Piaget's insistence upon the autonomy of the child in the construction of knowledge is salutary - and reminds us of Chomsky. Piaget's idea of the good parent is one who does not interfere in the child's free exploration of the world. However, not all psychologists go along with this - one who did not is L Vygotsky. 

Vygotsky agreed with Piaget that the concepts used by children to order the world are not the same as those of the adult. However, whereas Piaget saw the child as developing through her own activities, Vygotsky insisted that the child functioned in a world in which she was surrounded by adults who would comment and help her in her tasks. The child's knowledge is socially constructed in interaction with significant adults, whose remarks validate the knowledge for the child.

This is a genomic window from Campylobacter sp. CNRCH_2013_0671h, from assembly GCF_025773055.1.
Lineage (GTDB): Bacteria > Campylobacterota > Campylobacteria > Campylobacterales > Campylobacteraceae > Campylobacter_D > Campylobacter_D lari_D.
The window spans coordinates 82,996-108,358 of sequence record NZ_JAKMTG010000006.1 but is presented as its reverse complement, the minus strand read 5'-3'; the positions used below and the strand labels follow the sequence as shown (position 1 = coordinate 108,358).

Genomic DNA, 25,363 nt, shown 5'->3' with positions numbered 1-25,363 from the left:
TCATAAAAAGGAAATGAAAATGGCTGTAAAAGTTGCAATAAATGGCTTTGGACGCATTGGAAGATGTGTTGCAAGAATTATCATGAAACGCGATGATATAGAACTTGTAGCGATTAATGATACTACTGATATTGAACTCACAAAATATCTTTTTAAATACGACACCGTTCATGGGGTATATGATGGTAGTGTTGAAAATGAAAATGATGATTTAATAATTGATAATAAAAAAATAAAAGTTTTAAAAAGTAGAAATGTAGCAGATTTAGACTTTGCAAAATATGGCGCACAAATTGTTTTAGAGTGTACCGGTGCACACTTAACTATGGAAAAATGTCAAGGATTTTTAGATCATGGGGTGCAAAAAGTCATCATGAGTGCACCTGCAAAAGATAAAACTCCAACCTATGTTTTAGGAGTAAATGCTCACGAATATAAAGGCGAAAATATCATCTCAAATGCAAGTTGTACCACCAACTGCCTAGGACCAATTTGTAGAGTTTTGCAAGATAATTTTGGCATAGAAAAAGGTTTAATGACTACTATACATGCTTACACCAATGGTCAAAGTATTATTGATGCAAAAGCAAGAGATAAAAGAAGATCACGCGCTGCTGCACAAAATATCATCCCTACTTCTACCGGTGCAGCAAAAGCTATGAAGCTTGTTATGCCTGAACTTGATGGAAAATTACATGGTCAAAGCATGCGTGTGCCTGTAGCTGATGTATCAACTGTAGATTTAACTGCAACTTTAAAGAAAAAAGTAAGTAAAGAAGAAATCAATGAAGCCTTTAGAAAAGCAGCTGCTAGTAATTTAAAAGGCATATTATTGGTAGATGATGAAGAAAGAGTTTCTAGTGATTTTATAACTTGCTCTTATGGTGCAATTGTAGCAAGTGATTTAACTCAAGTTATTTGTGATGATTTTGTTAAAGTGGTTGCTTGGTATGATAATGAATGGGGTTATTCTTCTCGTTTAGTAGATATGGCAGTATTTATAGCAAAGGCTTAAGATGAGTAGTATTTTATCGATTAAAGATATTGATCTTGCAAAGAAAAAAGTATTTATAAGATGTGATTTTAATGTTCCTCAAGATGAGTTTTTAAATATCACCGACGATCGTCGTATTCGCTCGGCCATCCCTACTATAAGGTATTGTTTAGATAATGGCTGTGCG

This means that in order to understand a child's knowledge we must also analyse her social interactions. (We will do well to remember that Vygotsky, who died in 1934, worked in Soviet Russia - his theory is explicitly Marxist). Thus he says : 

Child logic develops only along with the growth of the child's social speech and whole experience ... it is through others that we develop into ourselves and ... this is true not only with regard to the individual but with regard to the history of every function ... Any higher mental function was external because it was social at some point before becoming an internal, truly mental functioning.(3) (My emphasis)